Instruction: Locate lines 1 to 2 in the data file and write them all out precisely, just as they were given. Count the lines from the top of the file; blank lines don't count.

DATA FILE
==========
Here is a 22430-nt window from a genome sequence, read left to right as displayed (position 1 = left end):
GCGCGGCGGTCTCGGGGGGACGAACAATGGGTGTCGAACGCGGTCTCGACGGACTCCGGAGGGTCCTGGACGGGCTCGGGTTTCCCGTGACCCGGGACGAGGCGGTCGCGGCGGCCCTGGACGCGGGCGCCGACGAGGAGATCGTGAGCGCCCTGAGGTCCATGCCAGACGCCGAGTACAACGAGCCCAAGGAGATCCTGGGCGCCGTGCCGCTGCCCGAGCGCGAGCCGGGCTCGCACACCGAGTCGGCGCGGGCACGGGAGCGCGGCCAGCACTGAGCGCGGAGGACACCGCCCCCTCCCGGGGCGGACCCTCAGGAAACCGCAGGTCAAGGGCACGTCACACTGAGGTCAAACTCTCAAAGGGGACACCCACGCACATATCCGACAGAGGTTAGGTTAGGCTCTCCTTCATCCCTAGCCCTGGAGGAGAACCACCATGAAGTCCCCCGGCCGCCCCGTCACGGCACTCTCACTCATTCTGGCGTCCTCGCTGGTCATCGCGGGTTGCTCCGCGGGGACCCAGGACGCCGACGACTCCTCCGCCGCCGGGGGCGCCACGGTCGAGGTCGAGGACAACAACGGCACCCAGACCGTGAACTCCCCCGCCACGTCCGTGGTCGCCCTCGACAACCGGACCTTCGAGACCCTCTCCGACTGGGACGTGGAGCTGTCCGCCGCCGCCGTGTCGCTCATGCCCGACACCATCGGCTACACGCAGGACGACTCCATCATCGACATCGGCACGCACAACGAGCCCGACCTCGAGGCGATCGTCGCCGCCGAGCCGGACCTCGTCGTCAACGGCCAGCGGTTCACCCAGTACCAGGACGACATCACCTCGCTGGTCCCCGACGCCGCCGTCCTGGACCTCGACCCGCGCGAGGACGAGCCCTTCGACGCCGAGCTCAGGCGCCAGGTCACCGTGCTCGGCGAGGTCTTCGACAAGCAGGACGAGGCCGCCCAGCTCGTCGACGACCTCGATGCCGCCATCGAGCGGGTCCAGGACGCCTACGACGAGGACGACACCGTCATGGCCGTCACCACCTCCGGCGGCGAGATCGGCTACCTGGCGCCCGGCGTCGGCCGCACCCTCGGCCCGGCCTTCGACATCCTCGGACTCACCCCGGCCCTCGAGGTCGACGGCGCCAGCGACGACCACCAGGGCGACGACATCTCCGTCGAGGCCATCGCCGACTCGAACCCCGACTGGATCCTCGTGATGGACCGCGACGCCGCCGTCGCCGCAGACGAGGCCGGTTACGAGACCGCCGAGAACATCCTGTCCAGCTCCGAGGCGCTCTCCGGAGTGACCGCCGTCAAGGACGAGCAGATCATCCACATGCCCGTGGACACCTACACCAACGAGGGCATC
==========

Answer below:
Here is a 22430-nt window from a genome sequence, read left to right as displayed (position 1 = left end):
GCGCGGCGGTCTCGGGGGGACGAACAATGGGTGTCGAACGCGGTCTCGACGGACTCCGGAGGGTCCTGGACGGGCTCGGGTTTCCCGTGACCCGGGACGAGGCGGTCGCGGCGGCCCTGGACGCGGGCGCCGACGAGGAGATCGTGAGCGCCCTGAGGTCCATGCCAGACGCCGAGTACAACGAGCCCAAGGAGATCCTGGGCGCCGTGCCGCTGCCCGAGCGCGAGCCGGGCTCGCACACCGAGTCGGCGCGGGCACGGGAGCGCGGCCAGCACTGAGCGCGGAGGACACCGCCCCCTCCCGGGGCGGACCCTCAGGAAACCGCAGGTCAAGGGCACGTCACACTGAGGTCAAACTCTCAAAGGGGACACCCACGCACATATCCGACAGAGGTTAGGTTAGGCTCTCCTTCATCCCTAGCCCTGGAGGAGAACCACCATGAAGTCCCCCGGCCGCCCCGTCACGGCACTCTCACTCATTCTGGCGTCCTCGCTGGTCATCGCGGGTTGCTCCGCGGGGACCCAGGACGCCGACGACTCCTCCGCCGCCGGGGGCGCCACGGTCGAGGTCGAGGACAACAACGGCACCCAGACCGTGAACTCCCCCGCCACGTCCGTGGTCGCCCTCGACAACCGGACCTTCGAGACCCTCTCCGACTGGGACGTGGAGCTGTCCGCCGCCGCCGTGTCGCTCATGCCCGACACCATCGGCTACACGCAGGACGACTCCATCATCGACATCGGCACGCACAACGAGCCCGACCTCGAGGCGATCGTCGCCGCCGAGCCGGACCTCGTCGTCAACGGCCAGCGGTTCACCCAGTACCAGGACGACATCACCTCGCTGGTCCCCGACGCCGCCGTCCTGGACCTCGACCCGCGCGAGGACGAGCCCTTCGACGCCGAGCTCAGGCGCCAGGTCACCGTGCTCGGCGAGGTCTTCGACAAGCAGGACGAGGCCGCCCAGCTCGTCGACGACCTCGATGCCGCCATCGAGCGGGTCCAGGACGCCTACGACGAGGACGACACCGTCATGGCCGTCACCACCTCCGGCGGCGAGATCGGCTACCTGGCGCCCGGCGTCGGCCGCACCCTCGGCCCGGCCTTCGACATCCTCGGACTCACCCCGGCCCTCGAGGTCGACGGCGCCAGCGACGACCACCAGGGCGACGACATCTCCGTCGAGGCCATCGCCGACTCGAACCCCGACTGGATCCTCGTGATGGACCGCGACGCCGCCGTCGCCGCAGACGAGGCCGGTTACGAGACCGCCGAGAACATCCTGTCCAGCTCCGAGGCGCTCTCCGGAGTGACCGCCGTCAAGGACGAGCAGATCATCCACATGCCCGTGGACACCTACACCAACGAGGGCATC